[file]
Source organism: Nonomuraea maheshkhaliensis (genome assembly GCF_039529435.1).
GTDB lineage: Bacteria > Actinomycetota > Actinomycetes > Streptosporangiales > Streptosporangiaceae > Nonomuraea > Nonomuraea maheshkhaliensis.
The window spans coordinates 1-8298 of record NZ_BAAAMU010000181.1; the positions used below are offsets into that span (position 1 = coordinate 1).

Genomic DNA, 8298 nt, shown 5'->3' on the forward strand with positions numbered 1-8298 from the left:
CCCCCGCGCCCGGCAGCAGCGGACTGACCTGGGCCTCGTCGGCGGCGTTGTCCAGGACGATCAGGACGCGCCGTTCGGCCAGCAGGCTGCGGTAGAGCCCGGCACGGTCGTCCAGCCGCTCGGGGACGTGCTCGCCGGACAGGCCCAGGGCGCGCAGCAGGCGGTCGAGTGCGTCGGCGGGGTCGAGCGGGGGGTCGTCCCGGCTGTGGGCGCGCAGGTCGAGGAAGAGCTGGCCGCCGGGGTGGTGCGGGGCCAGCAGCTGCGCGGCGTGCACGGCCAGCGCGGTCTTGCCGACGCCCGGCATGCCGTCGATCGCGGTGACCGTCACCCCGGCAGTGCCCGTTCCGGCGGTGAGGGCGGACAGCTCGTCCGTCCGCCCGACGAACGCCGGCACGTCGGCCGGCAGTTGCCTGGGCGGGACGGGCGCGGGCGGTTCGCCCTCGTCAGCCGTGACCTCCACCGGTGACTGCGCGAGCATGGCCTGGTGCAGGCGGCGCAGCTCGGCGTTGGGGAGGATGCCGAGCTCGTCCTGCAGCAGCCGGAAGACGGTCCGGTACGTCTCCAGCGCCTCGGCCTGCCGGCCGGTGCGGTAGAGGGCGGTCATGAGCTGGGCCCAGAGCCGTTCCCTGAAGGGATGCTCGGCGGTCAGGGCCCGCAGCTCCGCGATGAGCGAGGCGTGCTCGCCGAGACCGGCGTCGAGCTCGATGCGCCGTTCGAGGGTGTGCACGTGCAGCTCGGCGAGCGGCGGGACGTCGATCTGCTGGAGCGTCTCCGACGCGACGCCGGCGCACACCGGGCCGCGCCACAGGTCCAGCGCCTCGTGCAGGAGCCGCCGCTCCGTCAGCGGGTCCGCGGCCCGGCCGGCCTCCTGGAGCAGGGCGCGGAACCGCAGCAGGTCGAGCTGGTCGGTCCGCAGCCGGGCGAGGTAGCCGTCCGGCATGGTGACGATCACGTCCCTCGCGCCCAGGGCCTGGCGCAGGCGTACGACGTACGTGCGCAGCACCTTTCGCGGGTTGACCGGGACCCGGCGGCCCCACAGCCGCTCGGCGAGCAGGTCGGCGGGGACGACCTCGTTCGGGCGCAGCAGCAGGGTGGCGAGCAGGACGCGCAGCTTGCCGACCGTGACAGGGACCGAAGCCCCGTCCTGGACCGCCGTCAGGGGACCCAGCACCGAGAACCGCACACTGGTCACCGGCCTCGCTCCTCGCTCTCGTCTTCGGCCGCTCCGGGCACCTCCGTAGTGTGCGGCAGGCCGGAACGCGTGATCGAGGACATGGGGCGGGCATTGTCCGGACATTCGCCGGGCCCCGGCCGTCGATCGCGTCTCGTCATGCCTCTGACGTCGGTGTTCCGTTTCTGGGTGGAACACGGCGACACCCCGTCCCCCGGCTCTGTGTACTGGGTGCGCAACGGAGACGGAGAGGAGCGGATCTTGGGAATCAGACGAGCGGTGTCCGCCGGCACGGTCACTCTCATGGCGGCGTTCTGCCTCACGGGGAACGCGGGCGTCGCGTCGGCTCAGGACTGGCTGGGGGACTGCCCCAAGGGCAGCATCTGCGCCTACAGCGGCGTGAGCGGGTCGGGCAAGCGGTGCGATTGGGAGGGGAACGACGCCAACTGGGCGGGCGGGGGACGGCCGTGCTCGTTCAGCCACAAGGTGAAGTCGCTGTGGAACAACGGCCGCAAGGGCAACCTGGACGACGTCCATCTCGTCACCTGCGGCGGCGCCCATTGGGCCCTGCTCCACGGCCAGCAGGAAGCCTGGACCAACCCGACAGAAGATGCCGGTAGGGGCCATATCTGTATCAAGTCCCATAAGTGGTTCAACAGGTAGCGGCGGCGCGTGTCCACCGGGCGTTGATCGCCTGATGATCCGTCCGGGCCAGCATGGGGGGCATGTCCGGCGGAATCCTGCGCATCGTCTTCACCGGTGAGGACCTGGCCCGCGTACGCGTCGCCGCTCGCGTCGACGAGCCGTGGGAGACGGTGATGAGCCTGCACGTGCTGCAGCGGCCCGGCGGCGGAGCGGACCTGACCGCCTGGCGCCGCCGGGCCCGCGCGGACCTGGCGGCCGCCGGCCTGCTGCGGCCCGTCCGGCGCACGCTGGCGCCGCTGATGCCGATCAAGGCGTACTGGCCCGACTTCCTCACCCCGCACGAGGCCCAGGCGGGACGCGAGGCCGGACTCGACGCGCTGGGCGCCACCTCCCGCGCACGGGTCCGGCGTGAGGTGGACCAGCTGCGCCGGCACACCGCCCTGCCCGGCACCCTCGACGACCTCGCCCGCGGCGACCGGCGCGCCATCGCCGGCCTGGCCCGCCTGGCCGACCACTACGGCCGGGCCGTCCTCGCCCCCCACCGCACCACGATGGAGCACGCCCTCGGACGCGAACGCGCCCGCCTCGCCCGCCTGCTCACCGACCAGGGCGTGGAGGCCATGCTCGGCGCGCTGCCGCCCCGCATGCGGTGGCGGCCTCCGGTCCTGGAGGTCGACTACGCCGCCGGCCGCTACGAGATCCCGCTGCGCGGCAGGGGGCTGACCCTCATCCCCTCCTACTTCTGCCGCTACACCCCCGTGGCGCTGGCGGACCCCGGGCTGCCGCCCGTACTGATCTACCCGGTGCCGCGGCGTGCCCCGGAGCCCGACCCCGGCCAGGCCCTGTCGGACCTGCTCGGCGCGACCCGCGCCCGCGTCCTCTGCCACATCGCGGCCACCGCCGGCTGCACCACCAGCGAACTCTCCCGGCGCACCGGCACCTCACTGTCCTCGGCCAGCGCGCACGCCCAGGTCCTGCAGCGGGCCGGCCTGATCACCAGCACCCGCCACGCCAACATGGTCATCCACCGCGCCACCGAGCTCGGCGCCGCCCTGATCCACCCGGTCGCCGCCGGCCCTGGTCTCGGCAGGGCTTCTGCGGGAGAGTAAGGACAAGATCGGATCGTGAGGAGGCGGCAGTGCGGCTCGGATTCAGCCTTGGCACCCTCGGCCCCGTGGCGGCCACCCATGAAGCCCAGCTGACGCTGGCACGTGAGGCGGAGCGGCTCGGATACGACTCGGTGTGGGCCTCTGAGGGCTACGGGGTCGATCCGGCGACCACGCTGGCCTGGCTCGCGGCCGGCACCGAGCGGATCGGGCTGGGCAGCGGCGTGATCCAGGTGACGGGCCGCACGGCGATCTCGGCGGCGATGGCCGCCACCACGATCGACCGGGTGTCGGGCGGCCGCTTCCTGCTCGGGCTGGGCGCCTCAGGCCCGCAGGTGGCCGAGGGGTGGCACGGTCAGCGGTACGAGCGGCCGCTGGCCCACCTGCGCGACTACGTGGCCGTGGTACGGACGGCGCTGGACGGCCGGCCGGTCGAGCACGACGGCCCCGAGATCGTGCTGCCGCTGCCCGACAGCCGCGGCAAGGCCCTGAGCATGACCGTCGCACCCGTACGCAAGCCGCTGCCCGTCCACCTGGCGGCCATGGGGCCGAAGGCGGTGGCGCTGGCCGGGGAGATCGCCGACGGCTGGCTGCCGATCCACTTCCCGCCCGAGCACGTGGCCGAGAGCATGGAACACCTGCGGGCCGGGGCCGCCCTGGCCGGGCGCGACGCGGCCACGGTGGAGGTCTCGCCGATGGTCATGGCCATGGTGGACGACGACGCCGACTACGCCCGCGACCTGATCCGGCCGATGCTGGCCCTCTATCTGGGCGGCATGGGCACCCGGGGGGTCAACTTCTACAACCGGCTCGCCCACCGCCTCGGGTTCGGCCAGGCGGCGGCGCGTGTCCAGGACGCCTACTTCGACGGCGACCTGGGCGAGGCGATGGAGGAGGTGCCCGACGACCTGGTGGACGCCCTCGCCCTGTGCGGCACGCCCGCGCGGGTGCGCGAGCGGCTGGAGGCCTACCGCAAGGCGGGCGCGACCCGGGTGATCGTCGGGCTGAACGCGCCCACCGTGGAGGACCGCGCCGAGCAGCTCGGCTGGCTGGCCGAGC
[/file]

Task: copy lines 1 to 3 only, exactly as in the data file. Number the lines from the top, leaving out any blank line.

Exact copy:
Source organism: Nonomuraea maheshkhaliensis (genome assembly GCF_039529435.1).
GTDB lineage: Bacteria > Actinomycetota > Actinomycetes > Streptosporangiales > Streptosporangiaceae > Nonomuraea > Nonomuraea maheshkhaliensis.
The window spans coordinates 1-8298 of record NZ_BAAAMU010000181.1; the positions used below are offsets into that span (position 1 = coordinate 1).